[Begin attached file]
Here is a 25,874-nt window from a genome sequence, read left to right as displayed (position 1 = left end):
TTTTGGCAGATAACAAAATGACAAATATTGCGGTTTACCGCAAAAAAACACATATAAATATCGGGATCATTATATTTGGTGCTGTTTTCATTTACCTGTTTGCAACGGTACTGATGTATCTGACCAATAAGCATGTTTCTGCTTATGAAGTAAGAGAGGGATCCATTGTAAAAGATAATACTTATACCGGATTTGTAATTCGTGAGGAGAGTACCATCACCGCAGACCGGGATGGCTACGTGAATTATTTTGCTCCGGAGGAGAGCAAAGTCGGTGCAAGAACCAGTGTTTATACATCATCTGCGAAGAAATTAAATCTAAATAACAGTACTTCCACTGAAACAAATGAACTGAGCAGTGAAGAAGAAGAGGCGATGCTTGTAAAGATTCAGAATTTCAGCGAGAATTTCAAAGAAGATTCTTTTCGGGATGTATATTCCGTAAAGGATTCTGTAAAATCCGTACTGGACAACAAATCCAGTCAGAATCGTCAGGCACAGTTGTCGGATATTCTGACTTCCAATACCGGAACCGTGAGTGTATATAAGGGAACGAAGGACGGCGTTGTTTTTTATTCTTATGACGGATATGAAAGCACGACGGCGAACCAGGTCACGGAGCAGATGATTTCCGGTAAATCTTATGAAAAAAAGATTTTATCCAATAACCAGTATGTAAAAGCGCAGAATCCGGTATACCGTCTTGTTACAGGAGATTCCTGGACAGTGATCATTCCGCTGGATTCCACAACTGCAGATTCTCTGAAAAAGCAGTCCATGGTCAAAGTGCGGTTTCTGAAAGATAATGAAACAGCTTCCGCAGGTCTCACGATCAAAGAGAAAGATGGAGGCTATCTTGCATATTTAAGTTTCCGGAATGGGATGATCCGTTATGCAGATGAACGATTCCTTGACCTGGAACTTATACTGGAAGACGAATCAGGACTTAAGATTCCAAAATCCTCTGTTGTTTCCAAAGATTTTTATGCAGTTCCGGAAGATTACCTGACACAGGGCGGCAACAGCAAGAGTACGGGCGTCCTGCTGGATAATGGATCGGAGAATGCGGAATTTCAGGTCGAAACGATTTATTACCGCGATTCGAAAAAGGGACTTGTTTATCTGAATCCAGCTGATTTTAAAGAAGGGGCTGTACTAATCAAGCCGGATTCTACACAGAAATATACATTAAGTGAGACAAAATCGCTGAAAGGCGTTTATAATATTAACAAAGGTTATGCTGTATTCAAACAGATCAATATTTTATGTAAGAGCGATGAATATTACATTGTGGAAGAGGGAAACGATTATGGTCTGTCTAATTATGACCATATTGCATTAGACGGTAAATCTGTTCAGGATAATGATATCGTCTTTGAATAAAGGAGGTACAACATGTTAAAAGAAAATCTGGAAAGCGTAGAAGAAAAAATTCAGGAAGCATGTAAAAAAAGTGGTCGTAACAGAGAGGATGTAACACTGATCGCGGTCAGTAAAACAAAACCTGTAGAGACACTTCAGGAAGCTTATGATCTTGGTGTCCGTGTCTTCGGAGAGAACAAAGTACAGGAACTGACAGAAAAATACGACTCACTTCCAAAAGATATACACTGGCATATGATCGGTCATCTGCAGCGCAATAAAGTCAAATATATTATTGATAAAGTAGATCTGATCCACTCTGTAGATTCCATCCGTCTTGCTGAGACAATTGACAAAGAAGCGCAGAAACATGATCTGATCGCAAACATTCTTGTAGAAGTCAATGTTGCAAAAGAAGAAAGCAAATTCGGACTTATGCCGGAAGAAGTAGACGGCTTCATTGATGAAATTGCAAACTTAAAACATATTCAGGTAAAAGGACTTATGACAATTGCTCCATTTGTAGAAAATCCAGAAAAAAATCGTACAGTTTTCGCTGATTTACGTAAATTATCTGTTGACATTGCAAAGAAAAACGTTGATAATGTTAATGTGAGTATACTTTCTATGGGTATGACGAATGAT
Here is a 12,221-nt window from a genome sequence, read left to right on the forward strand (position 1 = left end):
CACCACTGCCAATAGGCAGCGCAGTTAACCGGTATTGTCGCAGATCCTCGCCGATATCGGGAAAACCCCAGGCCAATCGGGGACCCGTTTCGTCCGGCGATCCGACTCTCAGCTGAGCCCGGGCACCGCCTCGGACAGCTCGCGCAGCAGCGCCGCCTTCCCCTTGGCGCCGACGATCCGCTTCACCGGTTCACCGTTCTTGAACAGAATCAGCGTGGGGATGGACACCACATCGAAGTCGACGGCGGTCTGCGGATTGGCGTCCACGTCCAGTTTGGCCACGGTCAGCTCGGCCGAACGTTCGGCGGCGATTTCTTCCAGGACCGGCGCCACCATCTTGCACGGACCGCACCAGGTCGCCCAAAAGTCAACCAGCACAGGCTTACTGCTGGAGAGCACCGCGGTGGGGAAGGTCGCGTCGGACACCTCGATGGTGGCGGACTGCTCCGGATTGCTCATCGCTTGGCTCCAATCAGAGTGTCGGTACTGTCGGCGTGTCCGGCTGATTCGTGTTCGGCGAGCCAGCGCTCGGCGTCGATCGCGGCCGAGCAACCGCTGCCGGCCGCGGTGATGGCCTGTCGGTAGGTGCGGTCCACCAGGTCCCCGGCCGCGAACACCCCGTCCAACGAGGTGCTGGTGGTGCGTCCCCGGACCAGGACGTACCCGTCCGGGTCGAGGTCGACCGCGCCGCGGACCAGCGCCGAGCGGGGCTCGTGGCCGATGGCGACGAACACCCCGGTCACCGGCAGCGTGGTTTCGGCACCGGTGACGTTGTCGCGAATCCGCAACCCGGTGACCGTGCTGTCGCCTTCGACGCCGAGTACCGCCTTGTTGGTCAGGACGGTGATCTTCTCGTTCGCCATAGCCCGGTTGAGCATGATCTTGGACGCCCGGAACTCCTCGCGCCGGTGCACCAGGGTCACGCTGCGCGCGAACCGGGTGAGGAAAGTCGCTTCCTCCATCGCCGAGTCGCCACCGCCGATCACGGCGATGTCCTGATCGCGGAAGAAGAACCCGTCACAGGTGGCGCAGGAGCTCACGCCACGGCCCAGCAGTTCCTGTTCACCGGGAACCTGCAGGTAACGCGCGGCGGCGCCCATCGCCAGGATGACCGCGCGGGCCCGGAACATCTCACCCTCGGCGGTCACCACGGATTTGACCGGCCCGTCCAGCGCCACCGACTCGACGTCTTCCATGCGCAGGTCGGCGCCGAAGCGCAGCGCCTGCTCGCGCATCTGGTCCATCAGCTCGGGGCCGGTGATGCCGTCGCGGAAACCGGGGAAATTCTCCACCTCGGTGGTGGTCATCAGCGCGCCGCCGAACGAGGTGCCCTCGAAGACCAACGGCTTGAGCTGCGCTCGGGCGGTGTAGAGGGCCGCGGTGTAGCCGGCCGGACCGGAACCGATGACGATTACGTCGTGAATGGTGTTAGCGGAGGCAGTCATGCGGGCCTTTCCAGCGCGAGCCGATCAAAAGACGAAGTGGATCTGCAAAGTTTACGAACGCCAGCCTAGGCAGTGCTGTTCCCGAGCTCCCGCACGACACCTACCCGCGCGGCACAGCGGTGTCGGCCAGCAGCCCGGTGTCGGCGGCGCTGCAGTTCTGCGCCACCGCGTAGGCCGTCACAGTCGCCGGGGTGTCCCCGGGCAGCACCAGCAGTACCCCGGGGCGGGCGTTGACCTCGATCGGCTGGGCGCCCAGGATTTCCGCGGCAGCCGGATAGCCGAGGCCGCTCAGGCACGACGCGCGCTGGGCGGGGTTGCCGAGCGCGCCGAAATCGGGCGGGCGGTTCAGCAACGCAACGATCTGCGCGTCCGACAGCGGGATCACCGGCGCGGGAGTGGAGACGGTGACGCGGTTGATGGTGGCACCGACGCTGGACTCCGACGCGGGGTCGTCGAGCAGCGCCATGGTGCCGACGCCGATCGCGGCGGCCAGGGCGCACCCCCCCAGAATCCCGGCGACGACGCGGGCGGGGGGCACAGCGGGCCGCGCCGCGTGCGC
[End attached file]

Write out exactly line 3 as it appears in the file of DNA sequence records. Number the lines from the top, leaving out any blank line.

Here is a 12,221-nt window from a genome sequence, read left to right on the forward strand (position 1 = left end):